12: In Puerto Montt

Day 17 (11th Dec.)

After breakfast, we rode to the welding shop and asked for Harry Meyer, the owner.  As it happened, he arrived in his pick-up just after we arrived, along with an Italian colleague, Luigi, who spoke good English and to whom we explained the problem with our bike, i.e. the stripped thread on one of the sidecar connecting points.  He suggested that it would be far better to detach the sidecar and replace the defective threaded section rather than weld a piece of metal over the defective connection.  We agreed with this.  Our kind host of yesterday, Rodolfo – Harry’s brother – then arrived and took charge of the matter.  The welding shop, as we’ve termed it, was actually a sizeable engineering workshop with a number of lathes and other pieces of metal-working equipment, all of which instilled some confidence in the repair process which was about to begin.

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It was going to take a few hours, so although a bit anxious about the procedure, we decided to wait in a small café opposite the workshop.  After several cups of coffee, some sugary doughnuts, and getting out our crossword book, the time went by surprisingly quickly. Luigi came in to buy some lunch and we chatted for a while about his past involvement with bikes.  He apparently used to test ride Suzuki and Yamaha bikes for Italian racing teams before the races, at a time when the late Barry Sheen was in his prime.  He had even ridden the Isle of Man TT races, and had had a very interesting past. Then, another person entered the café….we both recognised him to be Ivan, the motorcyclist we’d chatted to at the Pan-American Highway services a few days earlier on our way to Puerto Varas!  None of us could quite believe it and all the more incredible was that he had known Rodolfo and Harry Meyer and their father for more than 20years!  He invited us back to his house, which actually fronted the Pan- American Highway and was about 10 minutes away, to continue our wait as the welding shop had closed for lunch.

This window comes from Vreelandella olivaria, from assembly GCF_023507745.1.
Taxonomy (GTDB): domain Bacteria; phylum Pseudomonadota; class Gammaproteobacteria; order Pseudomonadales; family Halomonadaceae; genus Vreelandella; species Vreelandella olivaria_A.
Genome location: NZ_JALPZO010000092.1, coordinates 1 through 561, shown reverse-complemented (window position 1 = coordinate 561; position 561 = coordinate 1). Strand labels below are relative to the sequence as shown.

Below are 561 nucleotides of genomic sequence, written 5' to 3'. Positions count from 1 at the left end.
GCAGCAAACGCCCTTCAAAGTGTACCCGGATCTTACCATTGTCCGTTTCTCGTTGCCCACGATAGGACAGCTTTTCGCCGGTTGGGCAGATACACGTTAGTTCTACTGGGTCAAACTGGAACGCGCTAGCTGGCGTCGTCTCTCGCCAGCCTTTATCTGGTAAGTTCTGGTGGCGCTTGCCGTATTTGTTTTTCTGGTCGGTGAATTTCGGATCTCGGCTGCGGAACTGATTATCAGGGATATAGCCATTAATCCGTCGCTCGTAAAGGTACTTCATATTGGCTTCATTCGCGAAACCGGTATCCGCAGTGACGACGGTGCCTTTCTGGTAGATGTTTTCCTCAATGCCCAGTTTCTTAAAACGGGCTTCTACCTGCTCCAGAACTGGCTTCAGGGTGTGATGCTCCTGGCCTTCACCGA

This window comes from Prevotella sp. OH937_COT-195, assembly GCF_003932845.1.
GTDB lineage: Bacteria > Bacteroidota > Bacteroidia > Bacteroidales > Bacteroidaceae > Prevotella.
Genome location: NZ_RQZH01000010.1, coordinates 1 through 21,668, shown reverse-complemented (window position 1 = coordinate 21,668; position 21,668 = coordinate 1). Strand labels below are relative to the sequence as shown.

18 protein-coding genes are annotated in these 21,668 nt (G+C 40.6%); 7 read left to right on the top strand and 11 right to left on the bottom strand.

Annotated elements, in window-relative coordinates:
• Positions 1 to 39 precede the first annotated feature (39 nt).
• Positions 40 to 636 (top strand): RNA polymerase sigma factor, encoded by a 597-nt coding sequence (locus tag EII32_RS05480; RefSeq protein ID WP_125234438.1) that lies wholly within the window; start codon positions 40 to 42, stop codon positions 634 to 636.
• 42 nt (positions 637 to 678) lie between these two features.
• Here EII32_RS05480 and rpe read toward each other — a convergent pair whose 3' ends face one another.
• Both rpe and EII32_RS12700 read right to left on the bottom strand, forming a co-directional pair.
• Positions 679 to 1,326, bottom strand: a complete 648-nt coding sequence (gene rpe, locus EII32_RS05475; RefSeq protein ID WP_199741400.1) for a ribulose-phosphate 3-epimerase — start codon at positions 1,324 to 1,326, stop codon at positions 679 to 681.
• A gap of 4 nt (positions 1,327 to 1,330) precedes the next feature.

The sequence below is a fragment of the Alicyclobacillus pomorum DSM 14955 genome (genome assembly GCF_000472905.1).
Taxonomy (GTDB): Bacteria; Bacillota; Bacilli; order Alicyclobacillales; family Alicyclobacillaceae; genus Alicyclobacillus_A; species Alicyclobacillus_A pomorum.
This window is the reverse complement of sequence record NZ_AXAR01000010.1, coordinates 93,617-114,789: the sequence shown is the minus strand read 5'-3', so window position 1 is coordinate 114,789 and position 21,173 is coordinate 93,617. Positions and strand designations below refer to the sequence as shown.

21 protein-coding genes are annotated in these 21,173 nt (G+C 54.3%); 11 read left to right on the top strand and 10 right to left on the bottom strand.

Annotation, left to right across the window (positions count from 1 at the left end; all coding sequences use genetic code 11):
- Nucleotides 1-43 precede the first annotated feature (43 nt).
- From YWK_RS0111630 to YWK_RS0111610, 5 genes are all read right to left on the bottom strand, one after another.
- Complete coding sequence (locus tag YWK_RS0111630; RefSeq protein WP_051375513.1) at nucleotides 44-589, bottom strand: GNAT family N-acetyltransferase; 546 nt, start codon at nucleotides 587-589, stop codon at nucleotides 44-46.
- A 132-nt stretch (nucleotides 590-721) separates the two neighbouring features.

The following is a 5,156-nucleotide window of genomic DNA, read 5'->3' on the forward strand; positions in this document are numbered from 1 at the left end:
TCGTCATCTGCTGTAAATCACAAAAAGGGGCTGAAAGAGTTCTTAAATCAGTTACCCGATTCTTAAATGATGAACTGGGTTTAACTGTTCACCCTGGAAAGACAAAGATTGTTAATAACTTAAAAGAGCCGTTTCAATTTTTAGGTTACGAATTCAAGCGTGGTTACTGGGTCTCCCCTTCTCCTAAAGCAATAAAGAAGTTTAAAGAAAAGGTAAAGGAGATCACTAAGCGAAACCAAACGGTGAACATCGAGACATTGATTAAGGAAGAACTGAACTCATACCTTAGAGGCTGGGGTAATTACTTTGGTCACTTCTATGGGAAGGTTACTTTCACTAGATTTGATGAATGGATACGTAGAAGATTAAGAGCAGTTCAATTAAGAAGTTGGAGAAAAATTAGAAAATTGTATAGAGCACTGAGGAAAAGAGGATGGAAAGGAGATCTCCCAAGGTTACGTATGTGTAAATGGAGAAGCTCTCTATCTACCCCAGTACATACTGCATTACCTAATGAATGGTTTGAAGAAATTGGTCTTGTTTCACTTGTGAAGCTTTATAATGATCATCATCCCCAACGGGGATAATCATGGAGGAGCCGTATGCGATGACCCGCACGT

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We listened with interest as Ivan described how he’d been detained for six months by the Pinochet government, possibly because of his family left-of-centre views, but he had done nothing wrong himself.  Following his release, he had exiled himself to Canada (his mother was French Canadian) and had stayed there for a number of years before returning to Chile.  He had become a successful Civil Engineer with homes in Lican Ray, Puerto Montt and Chiloe, and was now retired.  What a small world….with Puerto Montt being a town of some 250,000 inhabitants, the chances of bumping into Ivan were pretty small!

When we returned to the garage in the mid-afternoon,  the bike was ready and had been cleaned and polished.  Rodolpho was amazed to see us with Ivan, so we explained how we had met.  When we asked for the bill, he insisted that he only wanted a token amount for the repair which was very kind of him.  We said that if his son ever came to England, as he apparently wanted to, he could stay with us, given that his father had been so helpful and kind to us.

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